Whole-system approaches to health and social care partnerships for the frail elderly: an exploration of North American models and lessons

Health Soc Care Community. 2006 Sep;14(5):384-90. doi: 10.1111/j.1365-2524.2006.00655.x.


Irrespective of cross-national differences in long-term care, countries confront broadly similar challenges, including fragmented services, disjointed care, less-than-optimal quality, system inefficiencies and difficult-to-control costs. Integrated or whole-system strategies are becoming increasingly important to address these shortcomings through the seamless provision of health and social care. North America is an especially fertile proving ground for structurally oriented whole-system models. This article summarises the structure, features and outcomes of the Program of All-Inclusive Care for Elderly People (PACE) programme in the United States, and the Système de soins Intégrés pour Personnes Agées (SIPA) and the Programme of Research to Integrate Services for the Maintenance of Autonomy (PRISMA) in Canada. The review finds a somewhat positive pattern of results in terms of service access, utilisation, costs, care provision, quality, health status and client/carer satisfaction. It concludes with the identification of common characteristics which are thought to be associated with the successful impact of these partnership initiatives, as well as a call for further research to understand the relationships, if any, between whole-system models, services and outcomes in integrated care for elderly people.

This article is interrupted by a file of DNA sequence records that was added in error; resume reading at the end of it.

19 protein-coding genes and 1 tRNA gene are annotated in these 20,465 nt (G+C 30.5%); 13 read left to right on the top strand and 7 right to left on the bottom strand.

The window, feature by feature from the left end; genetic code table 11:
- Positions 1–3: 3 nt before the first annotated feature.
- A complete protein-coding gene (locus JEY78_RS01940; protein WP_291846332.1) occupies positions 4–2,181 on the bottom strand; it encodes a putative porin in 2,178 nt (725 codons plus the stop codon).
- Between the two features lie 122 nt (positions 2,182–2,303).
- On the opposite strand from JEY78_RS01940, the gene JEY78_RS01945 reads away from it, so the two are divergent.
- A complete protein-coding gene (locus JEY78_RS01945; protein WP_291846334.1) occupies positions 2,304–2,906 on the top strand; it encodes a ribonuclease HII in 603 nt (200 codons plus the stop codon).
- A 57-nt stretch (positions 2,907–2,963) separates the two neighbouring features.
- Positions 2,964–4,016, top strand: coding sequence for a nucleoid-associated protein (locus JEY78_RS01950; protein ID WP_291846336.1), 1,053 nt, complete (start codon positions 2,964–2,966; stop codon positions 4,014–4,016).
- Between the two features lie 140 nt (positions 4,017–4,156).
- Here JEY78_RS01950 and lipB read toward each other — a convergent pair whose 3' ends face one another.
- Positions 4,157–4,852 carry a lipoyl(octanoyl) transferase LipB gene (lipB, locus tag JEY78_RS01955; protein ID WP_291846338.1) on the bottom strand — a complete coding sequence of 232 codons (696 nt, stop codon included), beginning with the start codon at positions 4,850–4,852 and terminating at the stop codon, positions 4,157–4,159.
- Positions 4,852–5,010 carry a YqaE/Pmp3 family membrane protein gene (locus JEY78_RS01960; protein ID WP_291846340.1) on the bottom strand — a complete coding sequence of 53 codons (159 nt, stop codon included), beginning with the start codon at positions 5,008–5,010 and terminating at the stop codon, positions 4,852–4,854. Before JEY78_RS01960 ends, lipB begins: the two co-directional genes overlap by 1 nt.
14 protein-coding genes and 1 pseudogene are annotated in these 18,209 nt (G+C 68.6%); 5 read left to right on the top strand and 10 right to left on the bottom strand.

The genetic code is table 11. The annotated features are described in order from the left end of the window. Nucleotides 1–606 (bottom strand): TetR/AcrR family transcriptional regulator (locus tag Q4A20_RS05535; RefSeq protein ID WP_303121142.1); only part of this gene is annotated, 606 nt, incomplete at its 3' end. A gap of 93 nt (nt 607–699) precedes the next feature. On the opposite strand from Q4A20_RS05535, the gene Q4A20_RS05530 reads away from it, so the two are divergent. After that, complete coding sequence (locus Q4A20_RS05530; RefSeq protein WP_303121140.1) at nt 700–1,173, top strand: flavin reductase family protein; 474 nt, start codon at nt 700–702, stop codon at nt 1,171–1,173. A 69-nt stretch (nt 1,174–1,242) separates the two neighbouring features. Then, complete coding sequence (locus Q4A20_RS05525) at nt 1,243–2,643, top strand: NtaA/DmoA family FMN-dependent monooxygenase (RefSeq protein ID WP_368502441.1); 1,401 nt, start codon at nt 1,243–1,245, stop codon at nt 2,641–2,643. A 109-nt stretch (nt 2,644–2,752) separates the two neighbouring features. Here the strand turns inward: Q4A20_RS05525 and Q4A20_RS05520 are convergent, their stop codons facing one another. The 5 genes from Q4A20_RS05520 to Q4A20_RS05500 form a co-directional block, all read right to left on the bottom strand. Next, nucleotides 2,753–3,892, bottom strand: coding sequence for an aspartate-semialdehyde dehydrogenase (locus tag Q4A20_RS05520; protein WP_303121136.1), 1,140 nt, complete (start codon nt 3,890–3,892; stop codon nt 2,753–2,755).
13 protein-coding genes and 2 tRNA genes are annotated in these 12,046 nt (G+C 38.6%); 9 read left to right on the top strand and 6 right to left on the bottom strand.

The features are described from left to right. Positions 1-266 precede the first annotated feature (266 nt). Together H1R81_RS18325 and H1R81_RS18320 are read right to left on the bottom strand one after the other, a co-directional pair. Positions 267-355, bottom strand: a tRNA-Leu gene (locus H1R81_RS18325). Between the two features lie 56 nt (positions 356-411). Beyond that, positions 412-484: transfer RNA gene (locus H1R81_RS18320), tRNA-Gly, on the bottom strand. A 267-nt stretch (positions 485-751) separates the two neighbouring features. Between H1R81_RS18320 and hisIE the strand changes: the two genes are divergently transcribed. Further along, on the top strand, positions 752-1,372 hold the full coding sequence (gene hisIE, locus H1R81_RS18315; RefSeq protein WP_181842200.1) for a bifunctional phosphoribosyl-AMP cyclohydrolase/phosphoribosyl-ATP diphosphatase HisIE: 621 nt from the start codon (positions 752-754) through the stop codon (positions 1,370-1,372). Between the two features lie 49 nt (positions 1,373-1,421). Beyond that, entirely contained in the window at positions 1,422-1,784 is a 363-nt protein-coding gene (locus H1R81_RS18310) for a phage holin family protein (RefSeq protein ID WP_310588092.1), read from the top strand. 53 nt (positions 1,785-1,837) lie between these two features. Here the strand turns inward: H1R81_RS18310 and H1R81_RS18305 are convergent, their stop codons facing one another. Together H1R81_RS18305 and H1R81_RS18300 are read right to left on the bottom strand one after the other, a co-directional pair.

Publication types

  • Review

MeSH terms

  • Aged
  • Aged, 80 and over
  • Canada
  • Delivery of Health Care, Integrated / organization & administration
  • Frail Elderly
  • Health Services for the Aged / organization & administration*
  • Homes for the Aged / organization & administration
  • Humans
  • Interinstitutional Relations*
  • Middle Aged
  • Nursing Homes / organization & administration
  • Social Work / organization & administration*
  • United States